In 1977, the film we think of now as Star Wars Episode IV: A New Hope was just called “Star Wars.” Contrary to popular belief, George Lucas did not slap that “Episode IV” stuff onto the opening title crawl of the movie until a theatrical re-release in 1981. Ever since then, one could argue, Lucas altered Star Wars every time it was re-released, culminating in the controversial — but canonical —Special Editions in 1997. Since then, a theatrical re-release of the original Star Wars film that started it all has been off the table. That is, until now.
Last month, the Academy of Motion Picture Arts and Sciences had a double-screening of A New Hope and Rogue One, and apparently, the cut of A New Hope was a 1981 70mm print of the film, pre-special edition. People who went to the screening said that “A New Hope” was on the crawl, but other than that, this was the original film.
Now, in order for this to have happened, George Lucas probably would have needed to be okay with it, since he’s been pretty clear about the special editions being the real versions of the movies. Technically, this means the 2004 versions of A New Hope, The Empire Strikes Back and Return of the Jedi, which famously featured Hayden Christensen as the ghost of Anakin Skywalker at the end of the trilogy instead of Sebastian Shaw. (Obviously Hayden couldn’t have been in the 1997 re-releases because he wasn’t even cast yet.)
Anyway, back in 2017, Lucasfilm boss Kathleen Kennedy went on record saying that she “wouldn’t touch” Lucas’s versions of the classic trilogy, implying that Lucasfilm would never do a theatrical re-release of the classic trilogy that wasn’t the Special Editions. But, that was two years ago, and way before the Fox and Disney merger was finalized. Why does this matter? Well, prior to the merger, 20th Century Fox still controlled distribution rights to A New Hope, but not any of the other movies. (This is why, if you download the classic trilogy on iTunes, Empire and Jedi won’t start with that familiar 20th Century fanfare, but A New Hope will.)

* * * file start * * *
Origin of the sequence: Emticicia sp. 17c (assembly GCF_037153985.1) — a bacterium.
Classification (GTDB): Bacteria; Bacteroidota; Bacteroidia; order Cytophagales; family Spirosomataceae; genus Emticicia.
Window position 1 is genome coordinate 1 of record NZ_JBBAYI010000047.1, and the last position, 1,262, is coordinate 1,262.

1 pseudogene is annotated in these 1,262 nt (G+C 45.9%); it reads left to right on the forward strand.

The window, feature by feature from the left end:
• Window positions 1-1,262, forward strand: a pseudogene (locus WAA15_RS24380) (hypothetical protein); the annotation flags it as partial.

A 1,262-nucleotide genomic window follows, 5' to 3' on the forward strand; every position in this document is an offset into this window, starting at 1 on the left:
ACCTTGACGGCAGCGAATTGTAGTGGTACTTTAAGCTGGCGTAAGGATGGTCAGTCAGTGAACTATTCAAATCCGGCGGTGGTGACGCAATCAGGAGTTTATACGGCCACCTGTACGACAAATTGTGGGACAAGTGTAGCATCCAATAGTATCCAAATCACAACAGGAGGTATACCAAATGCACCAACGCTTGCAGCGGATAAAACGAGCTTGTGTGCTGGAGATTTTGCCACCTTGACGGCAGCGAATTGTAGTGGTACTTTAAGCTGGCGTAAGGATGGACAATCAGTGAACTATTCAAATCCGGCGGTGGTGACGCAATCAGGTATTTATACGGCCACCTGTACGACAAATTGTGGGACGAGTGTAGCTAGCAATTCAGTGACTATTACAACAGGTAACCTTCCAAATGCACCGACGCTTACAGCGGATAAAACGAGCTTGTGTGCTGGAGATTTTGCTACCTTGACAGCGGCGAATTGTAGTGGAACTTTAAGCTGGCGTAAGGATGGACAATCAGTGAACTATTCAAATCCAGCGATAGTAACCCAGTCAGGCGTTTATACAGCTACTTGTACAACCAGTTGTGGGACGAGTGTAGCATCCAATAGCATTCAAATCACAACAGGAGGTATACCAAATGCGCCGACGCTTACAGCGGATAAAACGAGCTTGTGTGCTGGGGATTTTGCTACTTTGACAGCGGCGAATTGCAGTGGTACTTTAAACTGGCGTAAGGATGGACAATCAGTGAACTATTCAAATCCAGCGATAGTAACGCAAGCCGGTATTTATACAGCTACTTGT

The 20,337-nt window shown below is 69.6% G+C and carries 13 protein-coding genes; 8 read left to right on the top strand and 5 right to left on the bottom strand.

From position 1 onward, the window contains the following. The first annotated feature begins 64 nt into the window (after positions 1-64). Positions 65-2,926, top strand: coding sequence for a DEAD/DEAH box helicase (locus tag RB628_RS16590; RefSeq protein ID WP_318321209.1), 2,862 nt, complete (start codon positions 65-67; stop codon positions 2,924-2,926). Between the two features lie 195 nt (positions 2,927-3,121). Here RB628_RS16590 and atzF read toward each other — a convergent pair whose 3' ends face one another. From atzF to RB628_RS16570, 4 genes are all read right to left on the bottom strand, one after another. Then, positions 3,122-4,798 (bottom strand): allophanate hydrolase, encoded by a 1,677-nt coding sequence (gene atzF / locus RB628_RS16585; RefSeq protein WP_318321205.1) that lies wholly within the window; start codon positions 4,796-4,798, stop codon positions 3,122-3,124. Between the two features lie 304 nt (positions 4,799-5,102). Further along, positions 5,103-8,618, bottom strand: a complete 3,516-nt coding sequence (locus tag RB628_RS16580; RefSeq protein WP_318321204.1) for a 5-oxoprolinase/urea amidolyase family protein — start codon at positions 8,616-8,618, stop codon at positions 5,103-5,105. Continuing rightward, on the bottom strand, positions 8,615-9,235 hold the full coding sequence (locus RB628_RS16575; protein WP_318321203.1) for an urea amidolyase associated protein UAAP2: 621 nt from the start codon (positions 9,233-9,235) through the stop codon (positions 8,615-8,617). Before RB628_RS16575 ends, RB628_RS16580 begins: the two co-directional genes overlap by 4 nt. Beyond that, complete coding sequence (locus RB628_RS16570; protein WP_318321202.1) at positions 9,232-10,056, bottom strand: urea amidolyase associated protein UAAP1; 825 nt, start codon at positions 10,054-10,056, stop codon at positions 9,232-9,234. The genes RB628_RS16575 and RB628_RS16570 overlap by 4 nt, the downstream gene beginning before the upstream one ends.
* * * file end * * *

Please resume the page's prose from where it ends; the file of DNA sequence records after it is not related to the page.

So, now that the 20th Century Fox merger is complete, and Disney and Fox are — at least where Lucasfilm is concerned — the same company, it seems like some of these distribution rights stuff could go away. In other words, the company that originally distributed and produced Star Wars — Fox — is connected to Lucasfilm again. And, if George Lucas is okay with the Academy showing an old 1981 print of A New Hope to film critic people in Hollywood, then, maybe, just maybe, a new re-release of A New Hope is coming.
After The Rise of Skywalker hits theaters this December, there won’t be a new Star Wars movie in cinemas until the Benioff and Weiss Star Wars movie in 2022. But, if Lucasfilm, Disney and Fox want something to fill that three year gap, then there’s always the possibility of the oldest, and original Star Wars to tide everyone over.